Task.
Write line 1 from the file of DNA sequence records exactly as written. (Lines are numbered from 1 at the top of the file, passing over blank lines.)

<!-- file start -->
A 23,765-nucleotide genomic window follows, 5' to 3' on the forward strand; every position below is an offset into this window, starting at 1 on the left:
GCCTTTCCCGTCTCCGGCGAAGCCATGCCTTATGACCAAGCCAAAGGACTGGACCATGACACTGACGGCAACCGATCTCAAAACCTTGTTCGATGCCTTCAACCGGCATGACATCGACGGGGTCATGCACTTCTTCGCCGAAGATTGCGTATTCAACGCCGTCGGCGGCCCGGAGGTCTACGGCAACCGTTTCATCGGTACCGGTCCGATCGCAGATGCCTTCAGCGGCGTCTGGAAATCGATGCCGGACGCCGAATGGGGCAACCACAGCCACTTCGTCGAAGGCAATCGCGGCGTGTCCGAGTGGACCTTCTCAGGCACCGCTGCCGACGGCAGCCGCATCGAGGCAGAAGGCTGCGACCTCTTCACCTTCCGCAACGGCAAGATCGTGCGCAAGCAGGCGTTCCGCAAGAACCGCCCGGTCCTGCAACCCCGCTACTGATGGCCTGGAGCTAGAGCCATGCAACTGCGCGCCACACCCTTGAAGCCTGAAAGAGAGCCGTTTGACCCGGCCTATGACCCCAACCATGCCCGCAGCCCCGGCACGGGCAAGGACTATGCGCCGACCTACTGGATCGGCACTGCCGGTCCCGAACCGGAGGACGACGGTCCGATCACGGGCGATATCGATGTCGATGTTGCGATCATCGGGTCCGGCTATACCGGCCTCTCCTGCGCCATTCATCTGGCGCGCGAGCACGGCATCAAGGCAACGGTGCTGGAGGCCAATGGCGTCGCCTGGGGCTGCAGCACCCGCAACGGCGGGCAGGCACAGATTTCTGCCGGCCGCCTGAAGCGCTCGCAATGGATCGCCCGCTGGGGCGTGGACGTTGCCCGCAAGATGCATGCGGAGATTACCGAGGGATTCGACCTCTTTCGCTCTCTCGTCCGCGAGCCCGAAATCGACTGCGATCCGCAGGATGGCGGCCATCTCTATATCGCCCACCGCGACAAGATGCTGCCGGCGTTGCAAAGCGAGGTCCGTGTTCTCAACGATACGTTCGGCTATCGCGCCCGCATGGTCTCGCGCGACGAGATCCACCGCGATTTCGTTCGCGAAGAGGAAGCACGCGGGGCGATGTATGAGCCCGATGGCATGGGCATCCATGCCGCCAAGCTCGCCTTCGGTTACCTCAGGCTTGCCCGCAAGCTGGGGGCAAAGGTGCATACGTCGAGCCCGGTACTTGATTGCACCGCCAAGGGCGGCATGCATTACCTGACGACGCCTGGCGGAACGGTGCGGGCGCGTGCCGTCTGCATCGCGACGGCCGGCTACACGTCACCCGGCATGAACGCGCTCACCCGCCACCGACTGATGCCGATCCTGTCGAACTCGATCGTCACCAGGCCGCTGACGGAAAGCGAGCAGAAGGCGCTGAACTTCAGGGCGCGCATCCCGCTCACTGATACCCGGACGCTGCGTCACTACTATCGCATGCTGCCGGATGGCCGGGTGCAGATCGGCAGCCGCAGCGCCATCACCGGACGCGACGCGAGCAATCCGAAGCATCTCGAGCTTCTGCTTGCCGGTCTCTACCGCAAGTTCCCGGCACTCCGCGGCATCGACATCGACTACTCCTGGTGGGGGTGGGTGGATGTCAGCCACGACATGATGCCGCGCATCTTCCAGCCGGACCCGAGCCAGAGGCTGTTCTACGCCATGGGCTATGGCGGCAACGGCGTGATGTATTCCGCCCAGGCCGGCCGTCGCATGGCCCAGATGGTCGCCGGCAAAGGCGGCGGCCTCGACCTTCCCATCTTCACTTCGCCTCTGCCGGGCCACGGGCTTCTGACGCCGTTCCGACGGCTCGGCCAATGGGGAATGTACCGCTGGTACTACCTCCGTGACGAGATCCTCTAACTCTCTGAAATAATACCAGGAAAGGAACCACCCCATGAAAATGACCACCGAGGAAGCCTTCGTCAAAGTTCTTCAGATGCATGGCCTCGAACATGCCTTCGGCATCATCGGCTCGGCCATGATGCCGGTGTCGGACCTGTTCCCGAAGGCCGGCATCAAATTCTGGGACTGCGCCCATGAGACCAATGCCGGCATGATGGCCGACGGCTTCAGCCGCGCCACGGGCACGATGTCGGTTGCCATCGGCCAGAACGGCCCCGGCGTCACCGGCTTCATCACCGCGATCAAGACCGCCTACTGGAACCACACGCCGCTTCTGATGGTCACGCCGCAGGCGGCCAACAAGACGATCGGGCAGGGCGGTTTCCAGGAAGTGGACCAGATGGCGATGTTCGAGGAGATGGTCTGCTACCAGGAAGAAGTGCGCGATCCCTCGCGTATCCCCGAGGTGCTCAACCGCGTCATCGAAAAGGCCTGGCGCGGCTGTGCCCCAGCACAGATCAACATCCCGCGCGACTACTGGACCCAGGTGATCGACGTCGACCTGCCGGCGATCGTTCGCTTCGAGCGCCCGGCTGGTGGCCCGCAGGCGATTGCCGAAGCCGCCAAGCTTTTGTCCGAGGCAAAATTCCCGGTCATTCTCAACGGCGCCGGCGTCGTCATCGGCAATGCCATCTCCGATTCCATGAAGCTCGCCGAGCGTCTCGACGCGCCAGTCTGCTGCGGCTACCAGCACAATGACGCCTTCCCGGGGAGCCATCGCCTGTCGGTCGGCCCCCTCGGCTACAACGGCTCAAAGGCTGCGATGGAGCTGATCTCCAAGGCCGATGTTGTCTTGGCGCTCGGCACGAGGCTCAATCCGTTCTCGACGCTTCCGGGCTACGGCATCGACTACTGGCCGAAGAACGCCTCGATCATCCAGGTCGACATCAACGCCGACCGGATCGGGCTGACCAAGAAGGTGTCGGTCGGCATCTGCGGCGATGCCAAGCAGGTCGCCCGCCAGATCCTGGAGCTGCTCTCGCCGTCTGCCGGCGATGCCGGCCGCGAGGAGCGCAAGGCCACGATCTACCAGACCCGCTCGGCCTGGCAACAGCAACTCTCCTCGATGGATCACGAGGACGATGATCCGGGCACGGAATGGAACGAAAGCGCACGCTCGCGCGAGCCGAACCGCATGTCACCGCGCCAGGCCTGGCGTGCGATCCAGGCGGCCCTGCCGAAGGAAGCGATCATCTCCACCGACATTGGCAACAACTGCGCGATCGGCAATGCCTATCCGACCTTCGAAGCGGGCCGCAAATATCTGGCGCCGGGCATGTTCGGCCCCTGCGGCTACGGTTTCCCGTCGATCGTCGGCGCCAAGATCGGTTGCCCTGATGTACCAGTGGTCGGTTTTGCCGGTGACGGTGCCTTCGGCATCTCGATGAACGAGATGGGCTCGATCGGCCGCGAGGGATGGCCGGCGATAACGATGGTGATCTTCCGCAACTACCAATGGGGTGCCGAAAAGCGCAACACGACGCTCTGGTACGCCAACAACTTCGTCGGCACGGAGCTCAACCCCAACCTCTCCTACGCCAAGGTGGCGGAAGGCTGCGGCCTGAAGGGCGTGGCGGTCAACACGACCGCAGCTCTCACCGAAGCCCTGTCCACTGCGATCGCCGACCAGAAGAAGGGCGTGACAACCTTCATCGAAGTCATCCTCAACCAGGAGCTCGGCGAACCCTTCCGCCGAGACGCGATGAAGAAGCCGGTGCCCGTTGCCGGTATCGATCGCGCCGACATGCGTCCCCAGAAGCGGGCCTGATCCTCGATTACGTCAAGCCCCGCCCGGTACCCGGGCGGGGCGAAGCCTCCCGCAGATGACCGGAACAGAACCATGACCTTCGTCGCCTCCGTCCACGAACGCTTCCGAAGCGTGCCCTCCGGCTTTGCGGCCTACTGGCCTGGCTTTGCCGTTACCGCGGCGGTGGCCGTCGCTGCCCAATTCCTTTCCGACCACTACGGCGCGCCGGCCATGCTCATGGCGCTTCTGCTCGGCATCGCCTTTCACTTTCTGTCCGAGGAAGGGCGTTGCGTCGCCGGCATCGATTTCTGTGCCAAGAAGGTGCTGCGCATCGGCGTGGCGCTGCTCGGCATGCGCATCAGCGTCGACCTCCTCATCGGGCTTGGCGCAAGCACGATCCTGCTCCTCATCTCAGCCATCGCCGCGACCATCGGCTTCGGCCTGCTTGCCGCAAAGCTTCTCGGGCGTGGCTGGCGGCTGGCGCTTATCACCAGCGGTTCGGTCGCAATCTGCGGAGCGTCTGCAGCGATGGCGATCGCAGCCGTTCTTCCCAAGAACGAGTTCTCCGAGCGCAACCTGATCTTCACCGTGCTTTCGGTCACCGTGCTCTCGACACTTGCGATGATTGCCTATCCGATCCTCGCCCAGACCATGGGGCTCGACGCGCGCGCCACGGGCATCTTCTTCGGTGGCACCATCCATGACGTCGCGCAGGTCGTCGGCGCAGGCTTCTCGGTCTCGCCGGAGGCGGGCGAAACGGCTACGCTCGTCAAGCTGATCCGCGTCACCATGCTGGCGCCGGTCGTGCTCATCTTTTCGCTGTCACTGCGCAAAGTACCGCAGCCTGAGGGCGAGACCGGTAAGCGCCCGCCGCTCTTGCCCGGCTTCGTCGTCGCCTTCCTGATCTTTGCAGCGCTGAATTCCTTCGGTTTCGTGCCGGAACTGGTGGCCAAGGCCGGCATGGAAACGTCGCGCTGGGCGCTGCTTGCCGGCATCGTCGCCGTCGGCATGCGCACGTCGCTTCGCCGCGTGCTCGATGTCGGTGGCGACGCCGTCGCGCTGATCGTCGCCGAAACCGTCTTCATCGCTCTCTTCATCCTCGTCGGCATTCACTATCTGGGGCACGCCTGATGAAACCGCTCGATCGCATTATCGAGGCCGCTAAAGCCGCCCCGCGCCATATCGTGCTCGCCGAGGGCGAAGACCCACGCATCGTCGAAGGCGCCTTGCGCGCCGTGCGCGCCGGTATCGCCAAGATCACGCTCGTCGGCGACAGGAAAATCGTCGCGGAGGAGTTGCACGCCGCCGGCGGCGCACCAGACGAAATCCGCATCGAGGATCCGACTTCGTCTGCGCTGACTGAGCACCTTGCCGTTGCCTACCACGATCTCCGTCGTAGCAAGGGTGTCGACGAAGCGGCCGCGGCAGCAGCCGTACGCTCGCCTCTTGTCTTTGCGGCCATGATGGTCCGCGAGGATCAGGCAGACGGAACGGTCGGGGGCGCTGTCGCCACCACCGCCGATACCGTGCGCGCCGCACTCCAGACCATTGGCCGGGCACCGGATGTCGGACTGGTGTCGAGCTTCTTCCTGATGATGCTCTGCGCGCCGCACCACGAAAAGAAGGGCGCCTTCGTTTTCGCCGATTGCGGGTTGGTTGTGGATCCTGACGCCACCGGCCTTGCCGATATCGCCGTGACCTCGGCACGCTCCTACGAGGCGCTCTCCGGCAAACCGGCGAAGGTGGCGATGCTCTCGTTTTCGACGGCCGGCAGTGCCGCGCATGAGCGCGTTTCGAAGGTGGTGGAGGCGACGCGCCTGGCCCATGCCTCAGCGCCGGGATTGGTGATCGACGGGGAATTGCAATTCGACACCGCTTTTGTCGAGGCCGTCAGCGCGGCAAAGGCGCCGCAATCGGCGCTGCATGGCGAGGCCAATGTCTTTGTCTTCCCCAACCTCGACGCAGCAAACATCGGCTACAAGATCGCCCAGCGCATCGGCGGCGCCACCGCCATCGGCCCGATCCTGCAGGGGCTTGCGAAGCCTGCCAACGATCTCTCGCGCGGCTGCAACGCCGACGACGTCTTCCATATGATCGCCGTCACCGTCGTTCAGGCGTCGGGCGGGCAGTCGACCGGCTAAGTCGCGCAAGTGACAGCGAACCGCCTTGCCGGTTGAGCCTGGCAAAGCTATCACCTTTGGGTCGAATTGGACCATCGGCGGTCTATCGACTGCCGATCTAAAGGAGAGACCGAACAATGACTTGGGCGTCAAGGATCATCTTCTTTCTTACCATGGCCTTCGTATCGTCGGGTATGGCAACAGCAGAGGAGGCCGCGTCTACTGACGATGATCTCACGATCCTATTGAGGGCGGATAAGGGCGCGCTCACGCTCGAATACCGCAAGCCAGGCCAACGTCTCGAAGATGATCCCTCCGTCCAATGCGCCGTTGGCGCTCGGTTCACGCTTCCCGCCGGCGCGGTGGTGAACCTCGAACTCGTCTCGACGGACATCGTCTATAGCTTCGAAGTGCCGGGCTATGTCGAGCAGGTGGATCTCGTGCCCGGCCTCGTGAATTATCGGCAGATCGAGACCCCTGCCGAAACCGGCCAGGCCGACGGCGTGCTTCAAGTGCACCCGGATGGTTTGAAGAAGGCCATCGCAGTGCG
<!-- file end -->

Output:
A 23,765-nucleotide genomic window follows, 5' to 3' on the forward strand; every position below is an offset into this window, starting at 1 on the left: